Tithing or Giving?

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October 11, 2017

Giving stands as one of the greatest demonstrations of love there is. Entire passages within the New Testament explain not only the need for giving, but offer detailed advice on how to give. In modern times, many churches refer to giving as “tithes and offerings,” but does the Bible really speak of such things when speaking of giving? It should be noted that the bulk of Christian tradition in regards to tithing comes from Catholic church law, perhaps as early as the sixth century A.D. from the Second Council of Tours. We see a gap of several centuries between the teachings of Christ and the origins of the modern institution of tithing. How, then, did the early Christians give?

 

The short answer is that they did not tithe.

 

The long answer requires a proper understanding of what the tithe entailed. Let’s look at a slew of Old Testament verses mentioning the tithe.

 

Deuteronomy 26:12 (ESV)  “When you have finished paying all the tithe of your produce in the third year, which is the year of tithing, giving it to the Levite, the sojourner, the fatherless, and the widow, so that they may eat within your towns and be filled.”

 

The tithe specifically refers to produce, i.e., food. In the King James Version, “increase” is used

instead of “produce,” but increase of what? Verse 1 provides the answer.

 

When you come into the land that the LORD your God is giving you for an inheritance and have

taken possession of it and live in it, you shall take some of the first of all the fruit of the ground,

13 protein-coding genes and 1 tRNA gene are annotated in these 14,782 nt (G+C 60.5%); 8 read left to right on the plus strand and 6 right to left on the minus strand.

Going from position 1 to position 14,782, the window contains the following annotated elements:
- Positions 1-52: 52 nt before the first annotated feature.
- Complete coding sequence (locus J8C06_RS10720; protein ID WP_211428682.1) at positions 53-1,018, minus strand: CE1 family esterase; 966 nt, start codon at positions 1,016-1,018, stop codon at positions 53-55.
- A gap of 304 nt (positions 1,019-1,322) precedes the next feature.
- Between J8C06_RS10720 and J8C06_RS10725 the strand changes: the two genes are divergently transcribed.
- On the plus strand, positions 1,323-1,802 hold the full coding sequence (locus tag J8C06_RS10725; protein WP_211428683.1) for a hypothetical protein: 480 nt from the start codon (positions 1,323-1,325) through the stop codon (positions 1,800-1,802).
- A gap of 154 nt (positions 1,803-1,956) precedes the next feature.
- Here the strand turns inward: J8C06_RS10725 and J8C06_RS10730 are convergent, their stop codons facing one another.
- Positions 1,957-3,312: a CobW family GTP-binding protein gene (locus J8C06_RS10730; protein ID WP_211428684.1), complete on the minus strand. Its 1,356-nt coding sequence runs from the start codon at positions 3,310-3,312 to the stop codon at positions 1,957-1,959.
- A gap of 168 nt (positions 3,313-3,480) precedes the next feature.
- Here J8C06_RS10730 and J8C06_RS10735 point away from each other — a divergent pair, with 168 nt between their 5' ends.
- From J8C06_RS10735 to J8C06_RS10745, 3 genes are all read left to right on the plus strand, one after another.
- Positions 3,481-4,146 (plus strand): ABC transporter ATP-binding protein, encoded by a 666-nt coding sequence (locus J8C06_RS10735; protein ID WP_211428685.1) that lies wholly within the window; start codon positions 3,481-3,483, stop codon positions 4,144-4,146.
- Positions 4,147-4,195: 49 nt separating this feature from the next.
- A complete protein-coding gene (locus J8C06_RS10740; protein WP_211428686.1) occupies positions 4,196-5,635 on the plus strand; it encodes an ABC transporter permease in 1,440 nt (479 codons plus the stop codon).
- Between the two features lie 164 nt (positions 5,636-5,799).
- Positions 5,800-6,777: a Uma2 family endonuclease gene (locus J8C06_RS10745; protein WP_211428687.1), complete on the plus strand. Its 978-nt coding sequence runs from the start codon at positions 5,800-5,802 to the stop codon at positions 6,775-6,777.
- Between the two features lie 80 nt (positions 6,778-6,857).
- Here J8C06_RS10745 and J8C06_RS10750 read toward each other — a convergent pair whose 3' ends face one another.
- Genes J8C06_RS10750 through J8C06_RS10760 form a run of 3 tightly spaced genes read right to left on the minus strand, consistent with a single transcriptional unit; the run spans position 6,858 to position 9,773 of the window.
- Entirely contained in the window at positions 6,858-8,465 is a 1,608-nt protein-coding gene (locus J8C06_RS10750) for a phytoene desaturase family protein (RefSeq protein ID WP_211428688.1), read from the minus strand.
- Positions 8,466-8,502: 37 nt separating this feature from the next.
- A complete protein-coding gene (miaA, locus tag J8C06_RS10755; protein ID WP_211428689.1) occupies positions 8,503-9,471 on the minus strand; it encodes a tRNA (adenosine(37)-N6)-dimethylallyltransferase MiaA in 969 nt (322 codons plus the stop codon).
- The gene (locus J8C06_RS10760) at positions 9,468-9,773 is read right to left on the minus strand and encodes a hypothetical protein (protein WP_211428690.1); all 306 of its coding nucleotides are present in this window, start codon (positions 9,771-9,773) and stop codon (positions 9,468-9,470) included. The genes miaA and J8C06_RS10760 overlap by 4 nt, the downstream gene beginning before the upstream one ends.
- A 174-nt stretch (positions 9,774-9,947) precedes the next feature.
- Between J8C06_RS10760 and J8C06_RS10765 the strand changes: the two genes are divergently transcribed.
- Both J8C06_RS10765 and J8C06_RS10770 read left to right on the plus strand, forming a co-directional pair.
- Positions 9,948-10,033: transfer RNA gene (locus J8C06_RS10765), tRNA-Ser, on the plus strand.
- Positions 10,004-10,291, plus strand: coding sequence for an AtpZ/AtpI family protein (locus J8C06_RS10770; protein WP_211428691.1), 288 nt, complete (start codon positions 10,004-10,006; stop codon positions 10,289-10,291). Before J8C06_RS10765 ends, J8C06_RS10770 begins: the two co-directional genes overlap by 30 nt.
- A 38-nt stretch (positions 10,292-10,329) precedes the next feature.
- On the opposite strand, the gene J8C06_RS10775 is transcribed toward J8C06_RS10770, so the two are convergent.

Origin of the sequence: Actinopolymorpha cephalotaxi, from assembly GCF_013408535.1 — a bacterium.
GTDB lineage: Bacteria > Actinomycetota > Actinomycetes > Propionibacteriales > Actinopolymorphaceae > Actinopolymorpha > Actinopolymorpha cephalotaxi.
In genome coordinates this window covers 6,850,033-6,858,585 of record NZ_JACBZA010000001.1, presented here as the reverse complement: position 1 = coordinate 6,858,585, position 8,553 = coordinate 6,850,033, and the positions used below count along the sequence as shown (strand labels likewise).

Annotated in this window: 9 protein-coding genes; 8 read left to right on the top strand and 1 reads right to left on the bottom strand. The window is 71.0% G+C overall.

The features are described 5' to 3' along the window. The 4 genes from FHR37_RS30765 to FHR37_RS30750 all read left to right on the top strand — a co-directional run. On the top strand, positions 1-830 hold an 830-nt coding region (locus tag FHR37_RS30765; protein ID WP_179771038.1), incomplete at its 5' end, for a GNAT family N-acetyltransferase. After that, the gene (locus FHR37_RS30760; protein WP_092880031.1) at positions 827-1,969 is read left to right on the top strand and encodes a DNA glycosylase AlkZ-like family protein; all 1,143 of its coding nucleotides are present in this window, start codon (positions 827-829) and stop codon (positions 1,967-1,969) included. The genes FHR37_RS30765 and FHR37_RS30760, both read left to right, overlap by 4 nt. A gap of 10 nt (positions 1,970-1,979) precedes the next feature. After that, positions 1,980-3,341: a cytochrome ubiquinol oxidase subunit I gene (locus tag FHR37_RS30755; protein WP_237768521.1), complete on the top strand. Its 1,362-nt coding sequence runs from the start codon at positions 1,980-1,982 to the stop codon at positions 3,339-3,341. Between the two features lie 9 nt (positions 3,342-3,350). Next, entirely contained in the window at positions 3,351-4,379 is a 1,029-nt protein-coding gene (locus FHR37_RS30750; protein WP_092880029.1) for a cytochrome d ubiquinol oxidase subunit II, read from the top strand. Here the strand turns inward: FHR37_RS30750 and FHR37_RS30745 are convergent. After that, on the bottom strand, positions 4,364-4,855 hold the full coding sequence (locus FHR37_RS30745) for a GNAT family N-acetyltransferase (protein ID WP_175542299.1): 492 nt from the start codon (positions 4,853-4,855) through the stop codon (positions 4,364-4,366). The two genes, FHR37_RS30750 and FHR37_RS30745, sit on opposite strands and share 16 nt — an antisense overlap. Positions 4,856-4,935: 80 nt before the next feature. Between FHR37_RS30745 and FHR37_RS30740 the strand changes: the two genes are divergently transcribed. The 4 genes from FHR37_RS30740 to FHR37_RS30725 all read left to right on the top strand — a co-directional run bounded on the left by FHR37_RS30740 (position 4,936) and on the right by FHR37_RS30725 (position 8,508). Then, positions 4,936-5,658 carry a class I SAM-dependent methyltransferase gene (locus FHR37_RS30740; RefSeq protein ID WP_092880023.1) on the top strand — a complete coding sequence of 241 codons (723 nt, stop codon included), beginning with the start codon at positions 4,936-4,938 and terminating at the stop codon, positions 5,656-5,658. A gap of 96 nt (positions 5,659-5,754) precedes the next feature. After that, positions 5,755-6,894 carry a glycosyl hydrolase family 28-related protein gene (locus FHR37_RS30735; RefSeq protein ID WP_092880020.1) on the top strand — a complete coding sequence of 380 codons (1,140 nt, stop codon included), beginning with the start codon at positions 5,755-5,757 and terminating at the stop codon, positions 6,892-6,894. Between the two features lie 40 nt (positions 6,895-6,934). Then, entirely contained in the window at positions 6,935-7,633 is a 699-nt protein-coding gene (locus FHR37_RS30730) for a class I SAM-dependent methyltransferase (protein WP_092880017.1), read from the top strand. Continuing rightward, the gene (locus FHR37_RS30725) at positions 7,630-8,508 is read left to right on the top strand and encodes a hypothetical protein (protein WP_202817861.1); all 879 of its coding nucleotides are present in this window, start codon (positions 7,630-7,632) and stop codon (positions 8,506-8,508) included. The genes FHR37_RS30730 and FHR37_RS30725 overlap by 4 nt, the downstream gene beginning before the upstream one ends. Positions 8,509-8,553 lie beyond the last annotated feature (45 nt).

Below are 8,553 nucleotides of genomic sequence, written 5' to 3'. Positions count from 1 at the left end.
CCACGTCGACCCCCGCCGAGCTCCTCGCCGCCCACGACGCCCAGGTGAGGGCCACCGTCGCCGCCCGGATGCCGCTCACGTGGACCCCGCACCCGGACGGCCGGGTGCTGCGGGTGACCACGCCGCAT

which you harvest from your land that the LORD your God is giving you, and you shall put it in a

basket, and you shall go to the place that the LORD your God will choose, to make his name to

dwell there.” Deuteronomy 26:1-2 (ESV)

 

The first fruits, a special offering given only once when the Israelites claimed a plot of land, precedes the description of the tithe. The biblical tithe, therefore, was not monetary, but agricultural—money was not carried in a basket, but food was. Verse 14 even describes not eating the tithe casually or uncleanly, as it was sacred foodstuffs.

 

Leviticus 27:30-34 (ESV)

30 “‘A tithe of everything from the land, whether grain from the soil or fruit from the trees, belongs to the Lord; it is holy to the Lord.

31 Whoever would redeem any of their tithe must add a fifth of the value to it.

32 Every tithe of the herd and flock—every tenth animal that passes under the shepherd’s rod—will be holy to the Lord.

33 No one may pick out the good from the bad or make any substitution. If anyone does make a substitution, both the animal and its substitute become holy and cannot be redeemed.’”
34 These are the commands the Lord gave Moses at Mount Sinai for the Israelites.

 

The 1/10th contribution from the land had to come from the land, and if the land did not yield enough to constitute a tenth, then there could be no tithe. That is to say, God did not command the first animal, but the tenth. If there was only nine animals, then there could be no tithe. That distinction becomes lost in a monetary system where everything can be assigned a dollar value, but when looked at under the proper context of Scripture, it becomes very clear.

Many modern Christians may be astounded to learn that tithing almost never referred to money, but that was the understanding of the first century Christians all the way through the Middle Ages. In 1285 the Statute of Westminister, an actual law written for the benefit of the Catholic Church in England, specifically set aside products from the land to be claimed by the Vatican (although it went above and beyond by adding products of industry to the tithe as well, meaning that ten percent of all goods produced was claimed by the Vatican in addition to natural produce). Monetary donations were always accepted, but never in the form or function of a “tithe.” You can read more about the Catholic tradition of tithing here. It is therefore a very modern development to “tithe” from one’s income.